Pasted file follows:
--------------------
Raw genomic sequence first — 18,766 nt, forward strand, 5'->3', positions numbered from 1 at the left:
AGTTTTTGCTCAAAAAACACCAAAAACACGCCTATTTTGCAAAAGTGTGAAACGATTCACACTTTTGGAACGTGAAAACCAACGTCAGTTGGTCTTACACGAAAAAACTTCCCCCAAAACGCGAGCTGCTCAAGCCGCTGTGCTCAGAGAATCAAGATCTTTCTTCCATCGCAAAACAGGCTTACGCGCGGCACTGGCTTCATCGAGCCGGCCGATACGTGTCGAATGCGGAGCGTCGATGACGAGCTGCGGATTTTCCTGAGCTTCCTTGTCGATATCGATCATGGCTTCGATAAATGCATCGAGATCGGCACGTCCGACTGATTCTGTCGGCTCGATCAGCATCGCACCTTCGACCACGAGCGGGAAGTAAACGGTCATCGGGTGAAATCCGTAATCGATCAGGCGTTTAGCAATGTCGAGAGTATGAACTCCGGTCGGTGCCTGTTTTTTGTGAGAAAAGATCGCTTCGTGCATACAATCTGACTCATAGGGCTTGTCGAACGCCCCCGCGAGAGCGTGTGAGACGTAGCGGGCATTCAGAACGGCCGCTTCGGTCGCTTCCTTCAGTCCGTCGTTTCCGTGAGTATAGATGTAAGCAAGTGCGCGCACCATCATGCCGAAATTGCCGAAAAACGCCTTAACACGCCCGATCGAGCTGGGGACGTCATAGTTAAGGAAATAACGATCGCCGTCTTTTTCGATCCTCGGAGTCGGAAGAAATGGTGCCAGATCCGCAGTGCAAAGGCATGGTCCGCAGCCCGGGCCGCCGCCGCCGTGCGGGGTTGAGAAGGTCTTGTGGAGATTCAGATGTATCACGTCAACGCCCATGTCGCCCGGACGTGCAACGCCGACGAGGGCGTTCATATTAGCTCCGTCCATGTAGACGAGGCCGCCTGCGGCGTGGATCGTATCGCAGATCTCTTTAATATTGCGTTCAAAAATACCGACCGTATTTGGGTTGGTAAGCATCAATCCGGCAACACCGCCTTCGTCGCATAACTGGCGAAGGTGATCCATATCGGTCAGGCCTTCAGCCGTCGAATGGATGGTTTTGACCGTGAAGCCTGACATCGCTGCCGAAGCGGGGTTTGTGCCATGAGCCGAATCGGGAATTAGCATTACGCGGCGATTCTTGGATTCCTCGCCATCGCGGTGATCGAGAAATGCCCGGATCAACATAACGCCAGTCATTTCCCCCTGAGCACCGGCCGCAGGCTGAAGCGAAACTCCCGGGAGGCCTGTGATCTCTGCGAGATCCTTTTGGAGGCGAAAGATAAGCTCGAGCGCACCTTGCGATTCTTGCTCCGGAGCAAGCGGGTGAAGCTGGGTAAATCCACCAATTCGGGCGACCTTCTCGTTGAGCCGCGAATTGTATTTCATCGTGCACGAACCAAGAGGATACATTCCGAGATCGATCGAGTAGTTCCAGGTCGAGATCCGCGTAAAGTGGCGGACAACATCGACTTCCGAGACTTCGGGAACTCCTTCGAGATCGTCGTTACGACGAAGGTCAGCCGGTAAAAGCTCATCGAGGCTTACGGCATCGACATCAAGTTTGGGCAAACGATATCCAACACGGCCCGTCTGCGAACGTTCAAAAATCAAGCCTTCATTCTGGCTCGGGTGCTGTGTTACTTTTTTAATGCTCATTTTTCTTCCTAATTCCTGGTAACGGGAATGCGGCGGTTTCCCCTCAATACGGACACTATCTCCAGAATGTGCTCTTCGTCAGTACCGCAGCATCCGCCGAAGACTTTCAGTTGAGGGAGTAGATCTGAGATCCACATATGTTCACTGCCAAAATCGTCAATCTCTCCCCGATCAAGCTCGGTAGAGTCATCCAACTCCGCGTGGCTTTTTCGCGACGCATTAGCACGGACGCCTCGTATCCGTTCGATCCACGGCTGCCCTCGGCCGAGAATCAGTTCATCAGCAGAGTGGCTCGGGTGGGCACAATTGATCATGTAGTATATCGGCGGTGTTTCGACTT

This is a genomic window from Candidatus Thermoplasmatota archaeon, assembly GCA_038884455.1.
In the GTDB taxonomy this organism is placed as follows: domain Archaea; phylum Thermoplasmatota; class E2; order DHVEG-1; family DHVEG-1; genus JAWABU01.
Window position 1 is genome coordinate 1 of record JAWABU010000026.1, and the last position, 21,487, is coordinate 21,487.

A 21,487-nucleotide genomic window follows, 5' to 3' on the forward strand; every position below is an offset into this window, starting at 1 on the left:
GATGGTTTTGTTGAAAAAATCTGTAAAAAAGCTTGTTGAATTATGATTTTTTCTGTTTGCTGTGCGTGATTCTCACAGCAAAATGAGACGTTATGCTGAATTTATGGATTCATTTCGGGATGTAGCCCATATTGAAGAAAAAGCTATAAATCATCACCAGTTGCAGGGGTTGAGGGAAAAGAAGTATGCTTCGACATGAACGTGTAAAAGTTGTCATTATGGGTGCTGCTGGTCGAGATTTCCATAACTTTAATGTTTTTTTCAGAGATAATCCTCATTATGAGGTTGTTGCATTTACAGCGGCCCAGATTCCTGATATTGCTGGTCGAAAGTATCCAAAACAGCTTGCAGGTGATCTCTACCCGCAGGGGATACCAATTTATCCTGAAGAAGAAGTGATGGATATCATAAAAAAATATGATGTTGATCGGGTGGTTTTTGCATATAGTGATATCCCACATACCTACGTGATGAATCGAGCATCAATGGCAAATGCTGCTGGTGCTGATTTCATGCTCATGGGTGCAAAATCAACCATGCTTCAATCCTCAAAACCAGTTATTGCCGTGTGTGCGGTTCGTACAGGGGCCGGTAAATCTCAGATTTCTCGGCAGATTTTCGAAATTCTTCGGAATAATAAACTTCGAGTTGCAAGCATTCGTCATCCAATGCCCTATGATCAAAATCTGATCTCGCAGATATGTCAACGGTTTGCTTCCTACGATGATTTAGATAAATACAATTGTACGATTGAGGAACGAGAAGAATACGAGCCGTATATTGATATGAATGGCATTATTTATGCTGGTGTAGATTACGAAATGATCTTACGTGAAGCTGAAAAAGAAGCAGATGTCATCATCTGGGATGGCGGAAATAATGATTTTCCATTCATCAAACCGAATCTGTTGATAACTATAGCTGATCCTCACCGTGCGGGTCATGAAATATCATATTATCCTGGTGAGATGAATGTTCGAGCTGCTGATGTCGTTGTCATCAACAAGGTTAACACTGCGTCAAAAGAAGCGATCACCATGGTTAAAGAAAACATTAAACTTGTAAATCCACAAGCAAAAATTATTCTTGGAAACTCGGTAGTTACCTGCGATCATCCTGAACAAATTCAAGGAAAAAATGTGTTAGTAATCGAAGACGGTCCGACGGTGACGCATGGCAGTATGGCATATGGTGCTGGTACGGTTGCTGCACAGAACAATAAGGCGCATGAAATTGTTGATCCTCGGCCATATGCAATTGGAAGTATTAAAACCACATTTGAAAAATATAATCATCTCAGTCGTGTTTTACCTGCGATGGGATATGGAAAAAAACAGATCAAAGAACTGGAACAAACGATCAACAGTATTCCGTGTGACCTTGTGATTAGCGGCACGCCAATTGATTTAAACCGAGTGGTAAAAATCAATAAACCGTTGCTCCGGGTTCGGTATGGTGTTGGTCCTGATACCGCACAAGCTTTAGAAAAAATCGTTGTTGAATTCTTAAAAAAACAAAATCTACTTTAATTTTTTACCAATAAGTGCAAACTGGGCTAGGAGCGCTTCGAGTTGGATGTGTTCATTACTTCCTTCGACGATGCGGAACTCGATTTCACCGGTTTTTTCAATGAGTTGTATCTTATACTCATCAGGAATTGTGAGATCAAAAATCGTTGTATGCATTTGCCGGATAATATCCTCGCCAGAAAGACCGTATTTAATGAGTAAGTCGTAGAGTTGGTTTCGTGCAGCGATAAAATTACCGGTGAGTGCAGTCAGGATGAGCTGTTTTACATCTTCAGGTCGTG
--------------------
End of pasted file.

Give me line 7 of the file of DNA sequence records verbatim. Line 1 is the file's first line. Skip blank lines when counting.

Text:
GATGGTTTTGTTGAAAAAATCTGTAAAAAAGCTTGTTGAATTATGATTTTTTCTGTTTGCTGTGCGTGATTCTCACAGCAAAATGAGACGTTATGCTGAATTTATGGATTCATTTCGGGATGTAGCCCATATTGAAGAAAAAGCTATAAATCATCACCAGTTGCAGGGGTTGAGGGAAAAGAAGTATGCTTCGACATGAACGTGTAAAAGTTGTCATTATGGGTGCTGCTGGTCGAGATTTCCATAACTTTAATGTTTTTTTCAGAGATAATCCTCATTATGAGGTTGTTGCATTTACAGCGGCCCAGATTCCTGATATTGCTGGTCGAAAGTATCCAAAACAGCTTGCAGGTGATCTCTACCCGCAGGGGATACCAATTTATCCTGAAGAAGAAGTGATGGATATCATAAAAAAATATGATGTTGATCGGGTGGTTTTTGCATATAGTGATATCCCACATACCTACGTGATGAATCGAGCATCAATGGCAAATGCTGCTGGTGCTGATTTCATGCTCATGGGTGCAAAATCAACCATGCTTCAATCCTCAAAACCAGTTATTGCCGTGTGTGCGGTTCGTACAGGGGCCGGTAAATCTCAGATTTCTCGGCAGATTTTCGAAATTCTTCGGAATAATAAACTTCGAGTTGCAAGCATTCGTCATCCAATGCCCTATGATCAAAATCTGATCTCGCAGATATGTCAACGGTTTGCTTCCTACGATGATTTAGATAAATACAATTGTACGATTGAGGAACGAGAAGAATACGAGCCGTATATTGATATGAATGGCATTATTTATGCTGGTGTAGATTACGAAATGATCTTACGTGAAGCTGAAAAAGAAGCAGATGTCATCATCTGGGATGGCGGAAATAATGATTTTCCATTCATCAAACCGAATCTGTTGATAACTATAGCTGATCCTCACCGTGCGGGTCATGAAATATCATATTATCCTGGTGAGATGAATGTTCGAGCTGCTGATGTCGTTGTCATCAACAAGGTTAACACTGCGTCAAAAGAAGCGATCACCATGGTTAAAGAAAACATTAAACTTGTAAATCCACAAGCAAAAATTATTCTTGGAAACTCGGTAGTTACCTGCGATCATCCTGAACAAATTCAAGGAAAAAATGTGTTAGTAATCGAAGACGGTCCGACGGTGACGCATGGCAGTATGGCATATGGTGCTGGTACGGTTGCTGCACAGAACAATAAGGCGCATGAAATTGTTGATCCTCGGCCATATGCAATTGGAAGTATTAAAACCACATTTGAAAAATATAATCATCTCAGTCGTGTTTTACCTGCGATGGGATATGGAAAAAAACAGATCAAAGAACTGGAACAAACGATCAACAGTATTCCGTGTGACCTTGTGATTAGCGGCACGCCAATTGATTTAAACCGAGTGGTAAAAATCAATAAACCGTTGCTCCGGGTTCGGTATGGTGTTGGTCCTGATACCGCACAAGCTTTAGAAAAAATCGTTGTTGAATTCTTAAAAAAACAAAATCTACTTTAATTTTTTACCAATAAGTGCAAACTGGGCTAGGAGCGCTTCGAGTTGGATGTGTTCATTACTTCCTTCGACGATGCGGAACTCGATTTCACCGGTTTTTTCAATGAGTTGTATCTTATACTCATCAGGAATTGTGAGATCAAAAATCGTTGTATGCATTTGCCGGATAATATCCTCGCCAGAAAGACCGTATTTAATGAGTAAGTCGTAGAGTTGGTTTCGTGCAGCGATAAAATTACCGGTGAGTGCAGTCAGGATGAGCTGTTTTACATCTTCAGGTCGTG